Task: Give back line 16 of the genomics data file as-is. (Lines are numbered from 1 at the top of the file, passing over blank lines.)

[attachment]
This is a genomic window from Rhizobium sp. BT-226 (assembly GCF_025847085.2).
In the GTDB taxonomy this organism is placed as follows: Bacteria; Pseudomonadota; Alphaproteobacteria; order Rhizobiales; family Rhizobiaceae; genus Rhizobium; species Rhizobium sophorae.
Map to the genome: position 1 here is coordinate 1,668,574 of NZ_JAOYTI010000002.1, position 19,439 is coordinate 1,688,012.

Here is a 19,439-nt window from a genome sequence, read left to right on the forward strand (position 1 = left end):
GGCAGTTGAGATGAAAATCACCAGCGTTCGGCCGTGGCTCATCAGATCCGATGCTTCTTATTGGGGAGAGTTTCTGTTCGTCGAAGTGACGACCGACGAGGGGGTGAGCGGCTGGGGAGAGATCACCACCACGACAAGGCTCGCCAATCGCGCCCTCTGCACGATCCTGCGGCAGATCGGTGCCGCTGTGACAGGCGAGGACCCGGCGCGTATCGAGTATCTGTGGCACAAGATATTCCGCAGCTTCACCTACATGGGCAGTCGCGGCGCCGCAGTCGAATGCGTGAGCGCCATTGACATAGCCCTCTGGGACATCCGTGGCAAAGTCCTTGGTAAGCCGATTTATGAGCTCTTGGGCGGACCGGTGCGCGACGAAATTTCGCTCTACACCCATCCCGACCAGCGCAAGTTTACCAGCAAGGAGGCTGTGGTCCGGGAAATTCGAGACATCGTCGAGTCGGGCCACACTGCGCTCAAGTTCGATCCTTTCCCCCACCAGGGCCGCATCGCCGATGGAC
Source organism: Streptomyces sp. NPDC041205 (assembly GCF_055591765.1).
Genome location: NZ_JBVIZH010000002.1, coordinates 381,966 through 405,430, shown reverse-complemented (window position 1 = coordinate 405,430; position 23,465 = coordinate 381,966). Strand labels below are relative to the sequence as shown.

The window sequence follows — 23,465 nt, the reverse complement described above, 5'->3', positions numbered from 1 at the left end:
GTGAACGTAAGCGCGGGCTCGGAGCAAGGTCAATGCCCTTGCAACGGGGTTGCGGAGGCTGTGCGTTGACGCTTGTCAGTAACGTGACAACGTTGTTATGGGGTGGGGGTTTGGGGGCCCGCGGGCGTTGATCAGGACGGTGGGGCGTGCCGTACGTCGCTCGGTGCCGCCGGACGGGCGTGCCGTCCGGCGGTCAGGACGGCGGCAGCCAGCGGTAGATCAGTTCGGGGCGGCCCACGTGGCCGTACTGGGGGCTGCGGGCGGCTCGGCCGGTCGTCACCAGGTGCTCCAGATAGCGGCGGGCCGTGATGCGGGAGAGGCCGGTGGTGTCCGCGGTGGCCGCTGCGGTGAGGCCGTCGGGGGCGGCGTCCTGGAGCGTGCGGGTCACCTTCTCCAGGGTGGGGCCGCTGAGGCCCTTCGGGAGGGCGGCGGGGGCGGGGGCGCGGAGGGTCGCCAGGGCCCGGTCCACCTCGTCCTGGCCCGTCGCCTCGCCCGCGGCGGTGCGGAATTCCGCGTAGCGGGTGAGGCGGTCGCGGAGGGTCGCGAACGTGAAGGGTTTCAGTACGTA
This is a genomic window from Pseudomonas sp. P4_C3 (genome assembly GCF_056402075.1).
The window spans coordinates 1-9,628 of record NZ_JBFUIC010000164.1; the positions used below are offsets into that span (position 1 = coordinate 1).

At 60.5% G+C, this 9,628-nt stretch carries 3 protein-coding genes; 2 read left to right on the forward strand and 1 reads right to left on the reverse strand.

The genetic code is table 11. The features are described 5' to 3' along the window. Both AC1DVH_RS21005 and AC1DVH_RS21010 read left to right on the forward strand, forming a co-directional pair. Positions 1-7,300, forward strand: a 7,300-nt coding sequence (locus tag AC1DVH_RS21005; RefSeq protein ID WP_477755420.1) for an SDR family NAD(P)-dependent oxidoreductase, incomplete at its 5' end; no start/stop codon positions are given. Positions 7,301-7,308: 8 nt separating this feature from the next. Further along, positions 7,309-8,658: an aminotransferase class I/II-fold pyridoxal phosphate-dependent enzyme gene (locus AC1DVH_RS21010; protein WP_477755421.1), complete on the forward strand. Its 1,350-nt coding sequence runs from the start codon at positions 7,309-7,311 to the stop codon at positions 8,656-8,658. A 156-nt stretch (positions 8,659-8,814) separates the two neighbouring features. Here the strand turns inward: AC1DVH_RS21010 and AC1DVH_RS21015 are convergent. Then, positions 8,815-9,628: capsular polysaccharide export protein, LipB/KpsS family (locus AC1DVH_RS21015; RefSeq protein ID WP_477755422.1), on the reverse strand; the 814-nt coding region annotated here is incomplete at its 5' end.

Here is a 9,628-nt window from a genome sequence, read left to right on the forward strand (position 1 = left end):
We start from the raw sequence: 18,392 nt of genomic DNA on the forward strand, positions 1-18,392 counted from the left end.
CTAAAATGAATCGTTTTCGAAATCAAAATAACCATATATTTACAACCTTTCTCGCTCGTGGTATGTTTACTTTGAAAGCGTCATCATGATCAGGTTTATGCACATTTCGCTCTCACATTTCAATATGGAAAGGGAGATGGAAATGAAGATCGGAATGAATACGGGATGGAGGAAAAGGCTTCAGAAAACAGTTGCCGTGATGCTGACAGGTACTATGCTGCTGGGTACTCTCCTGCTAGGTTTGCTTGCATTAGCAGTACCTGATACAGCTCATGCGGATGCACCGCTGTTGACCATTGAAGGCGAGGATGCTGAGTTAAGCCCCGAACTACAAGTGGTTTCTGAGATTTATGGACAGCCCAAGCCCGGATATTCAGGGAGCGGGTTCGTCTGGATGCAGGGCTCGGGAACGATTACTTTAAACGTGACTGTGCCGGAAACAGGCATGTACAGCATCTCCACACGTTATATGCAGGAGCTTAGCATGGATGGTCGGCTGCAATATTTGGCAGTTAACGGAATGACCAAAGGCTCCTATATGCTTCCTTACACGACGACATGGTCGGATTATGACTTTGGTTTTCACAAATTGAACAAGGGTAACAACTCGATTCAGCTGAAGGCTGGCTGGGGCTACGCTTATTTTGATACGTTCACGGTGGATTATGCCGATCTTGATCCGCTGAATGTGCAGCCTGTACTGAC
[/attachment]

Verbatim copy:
CTAAAATGAATCGTTTTCGAAATCAAAATAACCATATATTTACAACCTTTCTCGCTCGTGGTATGTTTACTTTGAAAGCGTCATCATGATCAGGTTTATGCACATTTCGCTCTCACATTTCAATATGGAAAGGGAGATGGAAATGAAGATCGGAATGAATACGGGATGGAGGAAAAGGCTTCAGAAAACAGTTGCCGTGATGCTGACAGGTACTATGCTGCTGGGTACTCTCCTGCTAGGTTTGCTTGCATTAGCAGTACCTGATACAGCTCATGCGGATGCACCGCTGTTGACCATTGAAGGCGAGGATGCTGAGTTAAGCCCCGAACTACAAGTGGTTTCTGAGATTTATGGACAGCCCAAGCCCGGATATTCAGGGAGCGGGTTCGTCTGGATGCAGGGCTCGGGAACGATTACTTTAAACGTGACTGTGCCGGAAACAGGCATGTACAGCATCTCCACACGTTATATGCAGGAGCTTAGCATGGATGGTCGGCTGCAATATTTGGCAGTTAACGGAATGACCAAAGGCTCCTATATGCTTCCTTACACGACGACATGGTCGGATTATGACTTTGGTTTTCACAAATTGAACAAGGGTAACAACTCGATTCAGCTGAAGGCTGGCTGGGGCTACGCTTATTTTGATACGTTCACGGTGGATTATGCCGATCTTGATCCGCTGAATGTGCAGCCTGTACTGAC